The best way to know if your idea is going to gain traction is to know what other companies are doing in the space you wish to enter and operate. Gaining as much information about your competitors will drive you to define and refine your idea to get it to a USP that is uniquely ‘you’. It is important to understand what your competitors are doing well (and how you can leverage that) and what they are doing poorly (and you can leverage that, too). Ask yourself questions like: are there other apps out there promising similar solutions? How are they going about addressing user needs? What is working and what is not? How does their UX serve their product? What do audiences respond well to and what do they get frustrated with?
By answering these questions you should have either been able to consolidate your idea and how you will present it thanks to the work that has come before by your competitors, or you should already know if your idea is worth pursuing or not.
Before the launch of your app, you need to create content months in advance to both raise awareness and to become a subject matter expert in your niche. Start to write a host of blog posts, journal entries, and articles about your niche so when your app is eventually launched, you have already established yourself as a prominent voice with followers. Write about your app’s features and how it will solve user frustrations. Generate hype about your app so you already have an existing audience to release to. Your content needs to promote not only your app but also your brand. You need to have a clear brand vision, mission, and values that you can shape your content around so your brand becomes synonymous with your app, and vice versa.
Promoting your app on social media is one of the best ways to get quick audience engagement and feedback. These platforms allow you to expand your web presence and communicate directly with your audience. Generating brand and product awareness before your app launch means there is already an audience to build upon, and social demographics go a long way in helping you to target your messaging. Try to post and share content that is both promotional and engaging, to show your product and the people behind the app.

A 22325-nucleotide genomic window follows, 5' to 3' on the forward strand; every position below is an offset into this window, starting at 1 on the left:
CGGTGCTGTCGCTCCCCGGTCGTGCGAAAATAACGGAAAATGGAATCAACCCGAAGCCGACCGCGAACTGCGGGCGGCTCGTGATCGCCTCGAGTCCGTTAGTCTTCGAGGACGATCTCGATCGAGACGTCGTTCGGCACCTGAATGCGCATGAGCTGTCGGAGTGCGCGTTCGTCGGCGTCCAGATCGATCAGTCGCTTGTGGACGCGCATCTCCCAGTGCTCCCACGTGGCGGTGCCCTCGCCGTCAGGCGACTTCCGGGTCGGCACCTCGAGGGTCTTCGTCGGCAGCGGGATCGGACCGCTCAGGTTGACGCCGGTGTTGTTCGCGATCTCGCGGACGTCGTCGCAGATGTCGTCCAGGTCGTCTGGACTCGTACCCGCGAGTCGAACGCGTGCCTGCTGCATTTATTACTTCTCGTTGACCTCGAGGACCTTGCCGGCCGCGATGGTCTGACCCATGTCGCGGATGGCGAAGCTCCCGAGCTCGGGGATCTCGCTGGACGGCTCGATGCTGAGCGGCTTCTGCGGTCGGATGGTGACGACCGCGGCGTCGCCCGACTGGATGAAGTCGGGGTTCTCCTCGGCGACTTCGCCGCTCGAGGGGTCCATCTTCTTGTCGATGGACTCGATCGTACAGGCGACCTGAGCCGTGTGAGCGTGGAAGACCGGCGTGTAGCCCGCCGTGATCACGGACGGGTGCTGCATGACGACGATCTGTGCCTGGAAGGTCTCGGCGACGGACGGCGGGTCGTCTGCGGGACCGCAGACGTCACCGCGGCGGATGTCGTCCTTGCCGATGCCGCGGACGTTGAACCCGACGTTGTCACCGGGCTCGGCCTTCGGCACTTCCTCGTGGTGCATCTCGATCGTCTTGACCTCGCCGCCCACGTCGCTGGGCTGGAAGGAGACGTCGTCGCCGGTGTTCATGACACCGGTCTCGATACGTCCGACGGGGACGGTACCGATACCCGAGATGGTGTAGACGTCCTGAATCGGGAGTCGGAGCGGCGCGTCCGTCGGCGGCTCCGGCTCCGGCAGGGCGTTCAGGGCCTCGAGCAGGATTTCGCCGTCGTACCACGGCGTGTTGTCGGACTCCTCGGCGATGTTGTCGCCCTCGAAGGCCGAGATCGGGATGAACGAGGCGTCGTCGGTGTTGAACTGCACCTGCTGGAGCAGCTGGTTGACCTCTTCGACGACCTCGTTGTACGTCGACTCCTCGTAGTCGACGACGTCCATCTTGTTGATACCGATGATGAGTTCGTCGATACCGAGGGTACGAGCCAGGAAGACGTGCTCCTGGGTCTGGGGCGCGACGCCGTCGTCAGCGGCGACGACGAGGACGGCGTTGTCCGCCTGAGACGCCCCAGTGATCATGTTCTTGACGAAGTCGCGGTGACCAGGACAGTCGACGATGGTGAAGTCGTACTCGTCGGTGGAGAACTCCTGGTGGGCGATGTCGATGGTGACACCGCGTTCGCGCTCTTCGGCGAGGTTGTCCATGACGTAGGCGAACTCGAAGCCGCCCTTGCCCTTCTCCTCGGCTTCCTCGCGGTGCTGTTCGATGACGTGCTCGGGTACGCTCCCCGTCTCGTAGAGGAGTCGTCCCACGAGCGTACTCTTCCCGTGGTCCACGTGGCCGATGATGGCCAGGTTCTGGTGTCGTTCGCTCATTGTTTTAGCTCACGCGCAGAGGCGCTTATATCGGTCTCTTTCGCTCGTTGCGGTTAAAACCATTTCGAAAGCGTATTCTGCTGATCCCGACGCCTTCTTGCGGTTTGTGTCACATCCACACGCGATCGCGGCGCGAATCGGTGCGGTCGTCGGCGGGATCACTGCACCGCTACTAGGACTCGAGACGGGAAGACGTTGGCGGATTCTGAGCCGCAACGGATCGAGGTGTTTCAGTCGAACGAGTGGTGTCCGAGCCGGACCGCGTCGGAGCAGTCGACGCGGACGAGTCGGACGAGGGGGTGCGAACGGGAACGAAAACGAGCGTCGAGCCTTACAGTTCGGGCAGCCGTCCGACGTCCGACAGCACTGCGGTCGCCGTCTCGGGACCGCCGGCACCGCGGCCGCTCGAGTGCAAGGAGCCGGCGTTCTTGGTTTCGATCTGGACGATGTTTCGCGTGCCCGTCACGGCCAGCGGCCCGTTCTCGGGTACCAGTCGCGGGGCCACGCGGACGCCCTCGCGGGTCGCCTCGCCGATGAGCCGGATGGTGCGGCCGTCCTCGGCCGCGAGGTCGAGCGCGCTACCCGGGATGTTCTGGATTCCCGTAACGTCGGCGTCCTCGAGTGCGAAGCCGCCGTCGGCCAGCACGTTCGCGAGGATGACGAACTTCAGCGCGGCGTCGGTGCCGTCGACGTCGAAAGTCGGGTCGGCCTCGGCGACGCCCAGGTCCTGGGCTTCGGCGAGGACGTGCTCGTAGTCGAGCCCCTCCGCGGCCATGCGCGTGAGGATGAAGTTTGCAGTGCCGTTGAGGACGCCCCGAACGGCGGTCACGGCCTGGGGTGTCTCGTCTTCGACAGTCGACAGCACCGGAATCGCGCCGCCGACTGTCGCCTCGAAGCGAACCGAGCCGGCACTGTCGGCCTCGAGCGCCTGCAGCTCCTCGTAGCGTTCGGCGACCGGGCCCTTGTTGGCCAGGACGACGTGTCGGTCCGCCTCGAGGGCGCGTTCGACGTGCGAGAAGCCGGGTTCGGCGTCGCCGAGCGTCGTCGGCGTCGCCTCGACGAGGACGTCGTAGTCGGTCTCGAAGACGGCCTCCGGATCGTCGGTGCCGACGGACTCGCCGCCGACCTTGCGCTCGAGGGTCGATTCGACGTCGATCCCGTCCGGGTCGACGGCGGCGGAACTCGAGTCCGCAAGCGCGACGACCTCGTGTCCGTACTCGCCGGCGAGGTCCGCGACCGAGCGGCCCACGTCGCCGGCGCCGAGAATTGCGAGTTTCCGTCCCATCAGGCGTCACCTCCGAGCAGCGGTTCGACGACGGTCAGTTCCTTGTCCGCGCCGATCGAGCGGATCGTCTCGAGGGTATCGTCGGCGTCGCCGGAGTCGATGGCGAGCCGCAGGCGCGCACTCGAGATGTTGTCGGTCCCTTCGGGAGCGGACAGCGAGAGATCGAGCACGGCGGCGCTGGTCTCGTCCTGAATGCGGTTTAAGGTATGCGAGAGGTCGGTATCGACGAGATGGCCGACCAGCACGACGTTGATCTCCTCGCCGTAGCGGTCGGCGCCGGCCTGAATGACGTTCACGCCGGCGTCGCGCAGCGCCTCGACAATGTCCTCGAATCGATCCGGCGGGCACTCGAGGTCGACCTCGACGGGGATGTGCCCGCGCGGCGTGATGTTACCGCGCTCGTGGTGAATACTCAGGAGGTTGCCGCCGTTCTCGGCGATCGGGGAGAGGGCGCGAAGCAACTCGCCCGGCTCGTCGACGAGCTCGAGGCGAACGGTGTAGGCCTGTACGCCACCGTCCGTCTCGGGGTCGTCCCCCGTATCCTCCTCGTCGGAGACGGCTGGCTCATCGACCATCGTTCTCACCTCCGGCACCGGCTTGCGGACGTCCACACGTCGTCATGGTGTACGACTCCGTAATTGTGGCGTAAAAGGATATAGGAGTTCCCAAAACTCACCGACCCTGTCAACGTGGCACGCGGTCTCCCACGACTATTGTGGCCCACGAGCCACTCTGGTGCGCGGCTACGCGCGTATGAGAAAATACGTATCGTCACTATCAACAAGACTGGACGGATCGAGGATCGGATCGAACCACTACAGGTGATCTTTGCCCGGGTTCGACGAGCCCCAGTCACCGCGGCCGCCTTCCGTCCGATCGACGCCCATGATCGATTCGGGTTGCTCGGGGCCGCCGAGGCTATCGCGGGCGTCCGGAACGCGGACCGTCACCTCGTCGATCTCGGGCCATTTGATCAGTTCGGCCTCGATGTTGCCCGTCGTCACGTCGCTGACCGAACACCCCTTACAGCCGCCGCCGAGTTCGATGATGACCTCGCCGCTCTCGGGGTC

Create a pre-launch website or landing page dedicated to your mobile app. It is a great way to display all your content in one place to educate and inform users about your product. It helps generate enough hype to sustain interest leading up to the launch. Be sure to list or show all of your app’s key functionalities and features to let users know what to expect. The key is to gain as much user buy-in (of your brand and app) before your app is officially launched. It will start your SEO drive and will help establish your digital footprint before you get listed on the App Store or Play Store.
Also, consider applying to get your app listed or featured on popular sites such as Product Hunt. There are tons of sites which promote the latest and most interesting applications to get seen by a wider audience which can serve to build organic awareness. Some of these platforms can drive significant awareness by getting your app to go viral if your app has its fair share of uniqueness and simplicity.